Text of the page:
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Will a suspension lift affect how big of plow I can fit?

Discussion in 'Commercial Snow Removal' started by QMVA, Jul 28, 2004.

  1. QMVA

    QMVA Senior Member
    Messages: 431

    I know its a little ways off but I like to think ahead. In a few months I'm going to be turning 16 and its looking like my dad might be giving me his 1995 GMC Yukon. Well the first thing I want to do of course is put a plow on it. Now my question really isn't on what plow to get but that could be helpful its more of I would really like get a 2" suspension lift on the truck and was wondering if it would be able to hold and would it be possible to rig up some timbrins to help with the weight. Also would it be possible to put a 2500's front suspension on it.
     
  2. cja1987

    cja1987 PlowSite.com Addict
    Messages: 1,407

    Lift would not affect how big a plow you could put on a truck, modifications will have to be made on the truckside mount to get the right angle of attack. I don't see a problem with the timbrens but see how it carries the plow after the lift. I don't know much about suspensions but i think a 2500's suspension would be too big for a yukon, the only benefit would be that it would carry the plow better, someone that knows can tell you that though.
     
  3. SCSIndust

    SCSIndust Senior Member
    Messages: 280

    OK. Here's what I did. Not the same truck, but same basic concept. I have a 87 Suburban 1/2 ton. Sounds cheesy, but just wait. I put a 3/4 front and rear leafs on it, with an add-a-leaf on the front. I must have at least a 1-ton front leaf setup. I got a 4" lift out of it. It lifts the plow, and only goes down about 1/2 inch! (7.5 meyer) After the first storm, when my blade was angled, it wasn't cleaning very good on the one side. I had to lower the bracket enough to compensate for the 4" lift on the truck. It does much better now. Not perfect, but it will tear up some snow! I probably wouldn't go much higher than 4", unless you are planning on making some serious mods to the blade or frame. But remember, when your blade breaks, and you need to borrow another one, it probably won't work right.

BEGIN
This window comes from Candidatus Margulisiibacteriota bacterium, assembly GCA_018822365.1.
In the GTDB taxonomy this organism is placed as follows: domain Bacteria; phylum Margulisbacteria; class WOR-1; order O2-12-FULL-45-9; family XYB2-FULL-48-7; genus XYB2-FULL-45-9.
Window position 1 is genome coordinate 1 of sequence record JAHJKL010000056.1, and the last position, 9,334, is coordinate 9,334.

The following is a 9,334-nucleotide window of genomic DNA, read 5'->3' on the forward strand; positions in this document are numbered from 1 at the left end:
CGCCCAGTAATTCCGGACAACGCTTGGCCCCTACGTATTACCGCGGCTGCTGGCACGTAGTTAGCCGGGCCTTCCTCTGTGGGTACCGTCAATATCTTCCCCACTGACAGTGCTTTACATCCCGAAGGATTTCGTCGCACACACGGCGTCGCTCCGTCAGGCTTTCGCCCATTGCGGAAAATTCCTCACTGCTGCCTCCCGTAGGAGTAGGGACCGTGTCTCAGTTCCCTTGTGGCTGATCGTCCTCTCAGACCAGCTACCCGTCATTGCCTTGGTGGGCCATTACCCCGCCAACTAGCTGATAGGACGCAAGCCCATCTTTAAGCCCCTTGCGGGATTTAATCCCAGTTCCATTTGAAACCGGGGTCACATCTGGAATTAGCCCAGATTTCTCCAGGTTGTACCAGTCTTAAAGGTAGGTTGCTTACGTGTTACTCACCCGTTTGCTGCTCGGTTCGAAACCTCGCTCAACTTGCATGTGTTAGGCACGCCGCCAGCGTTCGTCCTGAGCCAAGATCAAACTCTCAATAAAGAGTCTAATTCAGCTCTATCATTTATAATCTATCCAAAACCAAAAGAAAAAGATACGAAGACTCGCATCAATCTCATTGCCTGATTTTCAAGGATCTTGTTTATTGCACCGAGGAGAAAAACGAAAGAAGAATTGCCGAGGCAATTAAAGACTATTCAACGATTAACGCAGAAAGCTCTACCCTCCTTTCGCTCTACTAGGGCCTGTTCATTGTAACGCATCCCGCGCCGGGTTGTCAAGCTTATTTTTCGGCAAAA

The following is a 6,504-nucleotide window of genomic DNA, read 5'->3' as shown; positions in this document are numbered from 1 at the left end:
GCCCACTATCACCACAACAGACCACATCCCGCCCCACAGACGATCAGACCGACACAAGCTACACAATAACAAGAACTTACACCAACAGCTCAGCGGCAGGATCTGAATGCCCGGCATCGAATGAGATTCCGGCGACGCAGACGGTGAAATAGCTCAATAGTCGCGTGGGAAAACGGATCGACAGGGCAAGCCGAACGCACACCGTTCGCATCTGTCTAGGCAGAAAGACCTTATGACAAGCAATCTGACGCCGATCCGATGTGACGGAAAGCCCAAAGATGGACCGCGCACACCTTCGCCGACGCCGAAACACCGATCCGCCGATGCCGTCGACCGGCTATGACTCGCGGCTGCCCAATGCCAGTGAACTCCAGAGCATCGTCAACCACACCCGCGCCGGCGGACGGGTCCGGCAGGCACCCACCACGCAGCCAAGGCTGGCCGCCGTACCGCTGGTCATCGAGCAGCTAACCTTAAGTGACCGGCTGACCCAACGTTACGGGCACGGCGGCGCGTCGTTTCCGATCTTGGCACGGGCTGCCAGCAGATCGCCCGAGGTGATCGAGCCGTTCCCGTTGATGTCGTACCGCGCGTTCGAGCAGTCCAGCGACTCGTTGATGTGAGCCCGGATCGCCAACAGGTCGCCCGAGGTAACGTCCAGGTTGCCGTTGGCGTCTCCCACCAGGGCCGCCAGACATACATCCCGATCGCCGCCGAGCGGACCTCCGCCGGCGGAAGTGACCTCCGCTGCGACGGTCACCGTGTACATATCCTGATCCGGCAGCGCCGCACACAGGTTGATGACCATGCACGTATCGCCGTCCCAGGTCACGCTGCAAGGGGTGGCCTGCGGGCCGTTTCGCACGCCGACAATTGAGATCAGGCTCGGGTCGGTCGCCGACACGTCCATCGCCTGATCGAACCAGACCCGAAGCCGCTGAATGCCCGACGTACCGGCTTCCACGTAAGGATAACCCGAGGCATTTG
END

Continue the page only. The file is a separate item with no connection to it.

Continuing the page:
4. QMVA

    QMVA Senior Member
    Messages: 431

    Also the suspension for this truck is
    Suspension, f: Independent with unequal length control arms, tors
    Suspension, r: Semi-floating solid axle, leaf springs
    Another idea i have is putting a 2500 lift kit on it. Take in mind it could be a 2500 pickup or suburban suspension.